The next changeup comes courtesy of the date display window. While this is certainly an option here and there on Flieger watches, I imagine having the date displayed was not exactly part of the original spec. Here, it gives the Panzera Flieger F47-02D Wulf more functionality in day-to-day life on the ground. Thankfully, Panzera put a color-matched wheel in place, so it keeps things nicely coordinated with the dial. It’s also interesting to note where on the dial it shows up. Sometimes on these larger watches (47mm in this case), the date window shows up way inset, which simply highlights that a tiny movement was shoved into a big case. While I would not have minded seeing it a bit further outboard, I think it’s reasonably placed here, and points to some thought going into matching a movement to the case.

Speaking of that movement, it’s rather likely that no one has heard of 2BA0 movement. As you might accurately guess, it is sourced from China. Specifically, it comes from the Hangzhou Watch Company. This is a firm that has been making movements for over four decades, and Panzera is specifically sourcing just those movements that are graded as AAA. These are then sent to the manufacturing partner based in Hamburg, Germany, where modifications (if any) are made as part of building the watches. Panzera was also eager to note that by working with the German partner – rather than going directly to China – they were able to achieve a higher level of quality. In the limited amount of time I had hands-on with this piece, that’s hard to specifically verify. That said, the Panzera Flieger F47-02D Wulf felt like a solidly built watch, and I had no issues with it, or it’s timekeeping in the time I spent with it.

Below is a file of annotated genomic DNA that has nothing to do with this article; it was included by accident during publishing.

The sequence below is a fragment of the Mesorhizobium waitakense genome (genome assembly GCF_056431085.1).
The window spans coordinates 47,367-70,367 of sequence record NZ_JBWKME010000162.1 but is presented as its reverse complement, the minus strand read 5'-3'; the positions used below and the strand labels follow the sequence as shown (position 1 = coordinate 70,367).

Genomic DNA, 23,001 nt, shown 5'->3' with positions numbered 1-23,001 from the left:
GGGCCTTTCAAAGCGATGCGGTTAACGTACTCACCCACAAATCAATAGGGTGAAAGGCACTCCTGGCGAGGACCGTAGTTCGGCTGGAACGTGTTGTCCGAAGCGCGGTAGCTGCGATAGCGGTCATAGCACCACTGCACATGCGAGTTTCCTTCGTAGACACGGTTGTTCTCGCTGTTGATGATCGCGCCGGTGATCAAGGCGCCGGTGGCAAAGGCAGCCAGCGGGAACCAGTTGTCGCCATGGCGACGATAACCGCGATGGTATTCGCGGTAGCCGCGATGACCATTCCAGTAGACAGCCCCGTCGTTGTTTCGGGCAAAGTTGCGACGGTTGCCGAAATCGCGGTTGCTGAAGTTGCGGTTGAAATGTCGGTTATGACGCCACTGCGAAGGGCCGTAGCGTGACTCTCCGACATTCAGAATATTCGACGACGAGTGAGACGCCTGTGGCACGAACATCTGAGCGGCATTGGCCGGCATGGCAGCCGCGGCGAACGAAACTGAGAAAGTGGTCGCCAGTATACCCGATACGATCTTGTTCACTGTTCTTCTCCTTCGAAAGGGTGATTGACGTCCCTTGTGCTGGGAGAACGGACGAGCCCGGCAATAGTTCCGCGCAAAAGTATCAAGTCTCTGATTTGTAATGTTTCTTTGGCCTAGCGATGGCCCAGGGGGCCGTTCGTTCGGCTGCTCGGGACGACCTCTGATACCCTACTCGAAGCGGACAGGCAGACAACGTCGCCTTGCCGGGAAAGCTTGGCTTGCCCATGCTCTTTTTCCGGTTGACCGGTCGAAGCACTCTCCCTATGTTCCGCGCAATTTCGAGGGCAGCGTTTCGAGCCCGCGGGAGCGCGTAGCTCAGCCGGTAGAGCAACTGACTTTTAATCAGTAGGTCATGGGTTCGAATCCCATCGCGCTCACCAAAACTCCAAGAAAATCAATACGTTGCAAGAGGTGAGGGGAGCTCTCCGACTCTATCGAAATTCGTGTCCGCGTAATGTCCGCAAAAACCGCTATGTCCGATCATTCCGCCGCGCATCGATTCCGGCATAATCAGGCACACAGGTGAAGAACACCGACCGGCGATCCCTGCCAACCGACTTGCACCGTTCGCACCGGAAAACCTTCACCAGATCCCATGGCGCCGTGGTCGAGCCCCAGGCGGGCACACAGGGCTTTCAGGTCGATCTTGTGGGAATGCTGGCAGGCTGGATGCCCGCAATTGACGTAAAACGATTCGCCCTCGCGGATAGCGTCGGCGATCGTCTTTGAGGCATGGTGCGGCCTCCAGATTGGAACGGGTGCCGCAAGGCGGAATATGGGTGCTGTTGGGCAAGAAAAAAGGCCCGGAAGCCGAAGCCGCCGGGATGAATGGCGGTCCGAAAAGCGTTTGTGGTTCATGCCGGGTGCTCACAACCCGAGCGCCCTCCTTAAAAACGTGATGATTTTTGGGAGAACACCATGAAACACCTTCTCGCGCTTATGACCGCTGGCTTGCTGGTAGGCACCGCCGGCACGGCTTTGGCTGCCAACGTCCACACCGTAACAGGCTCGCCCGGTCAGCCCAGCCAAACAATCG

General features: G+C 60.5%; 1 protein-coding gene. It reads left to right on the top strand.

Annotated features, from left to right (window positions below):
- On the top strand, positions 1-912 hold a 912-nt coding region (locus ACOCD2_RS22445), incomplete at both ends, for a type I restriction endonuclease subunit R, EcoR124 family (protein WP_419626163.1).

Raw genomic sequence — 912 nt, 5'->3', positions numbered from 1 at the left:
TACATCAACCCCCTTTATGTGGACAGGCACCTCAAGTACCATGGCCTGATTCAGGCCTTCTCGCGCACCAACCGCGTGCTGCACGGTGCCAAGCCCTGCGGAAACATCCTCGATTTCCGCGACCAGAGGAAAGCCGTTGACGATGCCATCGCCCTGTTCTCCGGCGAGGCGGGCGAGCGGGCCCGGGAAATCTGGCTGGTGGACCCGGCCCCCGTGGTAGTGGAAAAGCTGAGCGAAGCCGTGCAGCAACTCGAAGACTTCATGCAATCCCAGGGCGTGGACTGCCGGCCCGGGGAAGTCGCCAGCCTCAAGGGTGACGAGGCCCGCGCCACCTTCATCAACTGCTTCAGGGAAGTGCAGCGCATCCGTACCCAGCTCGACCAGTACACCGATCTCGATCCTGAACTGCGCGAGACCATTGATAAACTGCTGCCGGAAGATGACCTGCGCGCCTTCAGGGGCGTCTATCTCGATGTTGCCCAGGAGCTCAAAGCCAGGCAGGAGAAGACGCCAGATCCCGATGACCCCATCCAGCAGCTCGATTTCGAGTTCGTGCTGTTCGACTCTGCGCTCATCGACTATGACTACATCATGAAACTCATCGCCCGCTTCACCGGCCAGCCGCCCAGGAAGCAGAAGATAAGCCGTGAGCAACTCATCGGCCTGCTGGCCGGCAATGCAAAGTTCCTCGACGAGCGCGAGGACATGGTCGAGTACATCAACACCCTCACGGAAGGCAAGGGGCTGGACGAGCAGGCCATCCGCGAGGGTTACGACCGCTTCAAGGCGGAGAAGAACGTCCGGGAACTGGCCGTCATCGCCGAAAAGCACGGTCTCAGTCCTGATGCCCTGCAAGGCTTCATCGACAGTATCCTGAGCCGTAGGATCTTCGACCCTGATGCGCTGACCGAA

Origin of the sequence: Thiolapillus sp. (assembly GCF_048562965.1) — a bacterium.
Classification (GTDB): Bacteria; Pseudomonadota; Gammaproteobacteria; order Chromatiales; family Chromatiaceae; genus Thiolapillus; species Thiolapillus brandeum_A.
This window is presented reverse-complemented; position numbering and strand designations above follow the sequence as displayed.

Now, back to what differentiates the Panzera Flieger F47-02D Wulf from others in its segment. The last changeup is one that I am not as big of a fan of, and that would be the amount of text showing up on the dial. Looking north-south on the dial, you have a very balanced look, with the power reserve and sub-seconds dials complementing each other. Look east-west, however, and things are not nearly as balanced. Sure, you have text on both sides, but the logo (plus model name) outweighs the simple “Automatic” showing up by the date display. Frankly, when it comes to Fliegers, I am more drawn to a clean, almost sterile, dial. While the extra ink does indeed differentiate the watch, I think it may be somewhat detrimental here. If it were up to me, I’d drop the “Automatic”, and if the logo needed to stay, perhaps opt to print it in a high-gloss black or dark gray that allows it to be present, but not make the dial feel cluttered and unbalanced. Of course, these are the sort of things you notice when you’re poring over the watch – in daily wear, a detail like that is less of an issue.